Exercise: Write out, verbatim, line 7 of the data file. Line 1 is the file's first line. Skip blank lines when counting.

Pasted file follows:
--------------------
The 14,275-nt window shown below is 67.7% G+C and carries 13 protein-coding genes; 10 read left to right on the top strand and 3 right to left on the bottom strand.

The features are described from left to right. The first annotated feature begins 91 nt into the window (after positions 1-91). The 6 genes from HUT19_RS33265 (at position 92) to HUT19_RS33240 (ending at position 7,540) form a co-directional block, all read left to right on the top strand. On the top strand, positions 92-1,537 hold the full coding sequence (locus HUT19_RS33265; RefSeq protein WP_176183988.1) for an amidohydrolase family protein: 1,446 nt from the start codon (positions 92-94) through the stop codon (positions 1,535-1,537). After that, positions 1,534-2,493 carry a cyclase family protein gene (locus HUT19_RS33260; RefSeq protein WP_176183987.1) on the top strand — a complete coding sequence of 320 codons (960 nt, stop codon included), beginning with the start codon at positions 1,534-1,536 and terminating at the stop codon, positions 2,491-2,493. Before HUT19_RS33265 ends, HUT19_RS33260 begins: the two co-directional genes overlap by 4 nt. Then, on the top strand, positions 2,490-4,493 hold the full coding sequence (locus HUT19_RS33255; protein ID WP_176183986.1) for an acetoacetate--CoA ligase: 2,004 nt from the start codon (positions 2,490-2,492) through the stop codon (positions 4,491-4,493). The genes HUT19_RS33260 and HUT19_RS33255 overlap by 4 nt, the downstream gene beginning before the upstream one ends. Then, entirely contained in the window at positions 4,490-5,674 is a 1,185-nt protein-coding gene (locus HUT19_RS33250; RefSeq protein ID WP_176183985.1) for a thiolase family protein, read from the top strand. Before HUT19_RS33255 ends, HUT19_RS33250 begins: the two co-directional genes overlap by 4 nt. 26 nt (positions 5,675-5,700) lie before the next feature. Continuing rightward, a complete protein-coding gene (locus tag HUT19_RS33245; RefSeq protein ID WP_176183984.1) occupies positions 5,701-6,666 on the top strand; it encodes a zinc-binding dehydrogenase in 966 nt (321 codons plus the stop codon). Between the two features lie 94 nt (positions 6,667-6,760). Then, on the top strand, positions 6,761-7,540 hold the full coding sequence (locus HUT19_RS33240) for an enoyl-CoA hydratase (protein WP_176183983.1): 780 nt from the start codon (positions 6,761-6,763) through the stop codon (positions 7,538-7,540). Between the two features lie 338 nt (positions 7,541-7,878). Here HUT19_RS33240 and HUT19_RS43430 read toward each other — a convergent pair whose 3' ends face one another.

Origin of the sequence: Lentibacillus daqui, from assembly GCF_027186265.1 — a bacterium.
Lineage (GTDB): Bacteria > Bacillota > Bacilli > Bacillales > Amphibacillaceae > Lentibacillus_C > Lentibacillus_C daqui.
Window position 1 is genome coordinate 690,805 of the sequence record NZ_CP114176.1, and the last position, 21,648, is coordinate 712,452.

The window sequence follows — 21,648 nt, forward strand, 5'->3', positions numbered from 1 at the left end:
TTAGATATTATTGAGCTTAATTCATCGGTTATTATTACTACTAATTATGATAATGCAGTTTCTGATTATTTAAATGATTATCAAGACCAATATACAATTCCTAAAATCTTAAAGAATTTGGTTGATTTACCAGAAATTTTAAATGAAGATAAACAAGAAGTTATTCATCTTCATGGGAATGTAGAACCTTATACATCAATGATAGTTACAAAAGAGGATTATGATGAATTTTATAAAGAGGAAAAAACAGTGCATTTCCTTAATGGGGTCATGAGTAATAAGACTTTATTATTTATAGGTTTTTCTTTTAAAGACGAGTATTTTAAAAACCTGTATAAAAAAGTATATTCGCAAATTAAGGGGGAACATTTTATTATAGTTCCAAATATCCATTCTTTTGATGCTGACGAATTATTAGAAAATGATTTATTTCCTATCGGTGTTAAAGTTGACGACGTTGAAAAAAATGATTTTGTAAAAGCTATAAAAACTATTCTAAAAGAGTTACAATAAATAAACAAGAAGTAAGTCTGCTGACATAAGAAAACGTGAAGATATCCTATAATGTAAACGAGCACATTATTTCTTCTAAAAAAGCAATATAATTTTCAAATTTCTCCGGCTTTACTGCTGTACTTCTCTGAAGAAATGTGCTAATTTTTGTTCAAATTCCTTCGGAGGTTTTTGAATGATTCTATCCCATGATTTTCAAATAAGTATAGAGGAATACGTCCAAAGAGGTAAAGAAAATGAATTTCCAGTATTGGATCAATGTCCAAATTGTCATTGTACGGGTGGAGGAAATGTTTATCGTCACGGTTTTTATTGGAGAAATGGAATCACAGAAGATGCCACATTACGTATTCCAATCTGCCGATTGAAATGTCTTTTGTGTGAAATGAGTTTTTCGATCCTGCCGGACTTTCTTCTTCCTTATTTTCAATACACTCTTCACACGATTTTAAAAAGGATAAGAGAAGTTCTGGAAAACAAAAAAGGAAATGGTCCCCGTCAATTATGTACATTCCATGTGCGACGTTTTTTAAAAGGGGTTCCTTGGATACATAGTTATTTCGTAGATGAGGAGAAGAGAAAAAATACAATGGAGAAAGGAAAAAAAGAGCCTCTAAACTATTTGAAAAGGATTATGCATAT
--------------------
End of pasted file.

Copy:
TTAGATATTATTGAGCTTAATTCATCGGTTATTATTACTACTAATTATGATAATGCAGTTTCTGATTATTTAAATGATTATCAAGACCAATATACAATTCCTAAAATCTTAAAGAATTTGGTTGATTTACCAGAAATTTTAAATGAAGATAAACAAGAAGTTATTCATCTTCATGGGAATGTAGAACCTTATACATCAATGATAGTTACAAAAGAGGATTATGATGAATTTTATAAAGAGGAAAAAACAGTGCATTTCCTTAATGGGGTCATGAGTAATAAGACTTTATTATTTATAGGTTTTTCTTTTAAAGACGAGTATTTTAAAAACCTGTATAAAAAAGTATATTCGCAAATTAAGGGGGAACATTTTATTATAGTTCCAAATATCCATTCTTTTGATGCTGACGAATTATTAGAAAATGATTTATTTCCTATCGGTGTTAAAGTTGACGACGTTGAAAAAAATGATTTTGTAAAAGCTATAAAAACTATTCTAAAAGAGTTACAATAAATAAACAAGAAGTAAGTCTGCTGACATAAGAAAACGTGAAGATATCCTATAATGTAAACGAGCACATTATTTCTTCTAAAAAAGCAATATAATTTTCAAATTTCTCCGGCTTTACTGCTGTACTTCTCTGAAGAAATGTGCTAATTTTTGTTCAAATTCCTTCGGAGGTTTTTGAATGATTCTATCCCATGATTTTCAAATAAGTATAGAGGAATACGTCCAAAGAGGTAAAGAAAATGAATTTCCAGTATTGGATCAATGTCCAAATTGTCATTGTACGGGTGGAGGAAATGTTTATCGTCACGGTTTTTATTGGAGAAATGGAATCACAGAAGATGCCACATTACGTATTCCAATCTGCCGATTGAAATGTCTTTTGTGTGAAATGAGTTTTTCGATCCTGCCGGACTTTCTTCTTCCTTATTTTCAATACACTCTTCACACGATTTTAAAAAGGATAAGAGAAGTTCTGGAAAACAAAAAAGGAAATGGTCCCCGTCAATTATGTACATTCCATGTGCGACGTTTTTTAAAAGGGGTTCCTTGGATACATAGTTATTTCGTAGATGAGGAGAAGAGAAAAAATACAATGGAGAAAGGAAAAAAAGAGCCTCTAAACTATTTGAAAAGGATTATGCATAT